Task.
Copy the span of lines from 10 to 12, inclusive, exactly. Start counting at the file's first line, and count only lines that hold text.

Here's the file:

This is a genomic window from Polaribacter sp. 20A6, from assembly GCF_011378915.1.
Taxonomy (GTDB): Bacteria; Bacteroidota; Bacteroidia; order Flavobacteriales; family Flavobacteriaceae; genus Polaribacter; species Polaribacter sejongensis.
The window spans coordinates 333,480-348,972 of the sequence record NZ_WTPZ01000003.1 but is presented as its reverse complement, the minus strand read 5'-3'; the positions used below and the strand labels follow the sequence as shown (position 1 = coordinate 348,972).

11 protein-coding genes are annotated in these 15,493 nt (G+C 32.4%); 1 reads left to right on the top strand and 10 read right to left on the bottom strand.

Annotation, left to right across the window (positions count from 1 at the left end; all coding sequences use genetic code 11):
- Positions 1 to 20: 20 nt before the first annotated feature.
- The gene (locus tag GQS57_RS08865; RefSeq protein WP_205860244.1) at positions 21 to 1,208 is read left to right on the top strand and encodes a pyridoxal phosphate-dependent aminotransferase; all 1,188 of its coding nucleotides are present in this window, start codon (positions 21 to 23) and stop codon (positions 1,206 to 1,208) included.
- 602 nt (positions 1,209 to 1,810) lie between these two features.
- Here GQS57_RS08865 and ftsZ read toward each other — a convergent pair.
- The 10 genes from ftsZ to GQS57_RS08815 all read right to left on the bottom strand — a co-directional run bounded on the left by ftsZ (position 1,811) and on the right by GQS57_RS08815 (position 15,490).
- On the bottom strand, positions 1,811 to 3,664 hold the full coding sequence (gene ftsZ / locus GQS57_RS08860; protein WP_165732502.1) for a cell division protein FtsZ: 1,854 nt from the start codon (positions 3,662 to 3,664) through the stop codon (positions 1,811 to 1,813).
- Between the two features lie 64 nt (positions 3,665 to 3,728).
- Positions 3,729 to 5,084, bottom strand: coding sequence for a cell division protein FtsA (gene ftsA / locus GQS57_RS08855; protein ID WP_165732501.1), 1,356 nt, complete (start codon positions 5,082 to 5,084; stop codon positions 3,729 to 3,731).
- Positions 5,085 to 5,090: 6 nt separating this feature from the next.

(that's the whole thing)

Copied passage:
- The 10 genes from ftsZ to GQS57_RS08815 all read right to left on the bottom strand — a co-directional run bounded on the left by ftsZ (position 1,811) and on the right by GQS57_RS08815 (position 15,490).
- On the bottom strand, positions 1,811 to 3,664 hold the full coding sequence (gene ftsZ / locus GQS57_RS08860; protein WP_165732502.1) for a cell division protein FtsZ: 1,854 nt from the start codon (positions 3,662 to 3,664) through the stop codon (positions 1,811 to 1,813).
- Between the two features lie 64 nt (positions 3,665 to 3,728).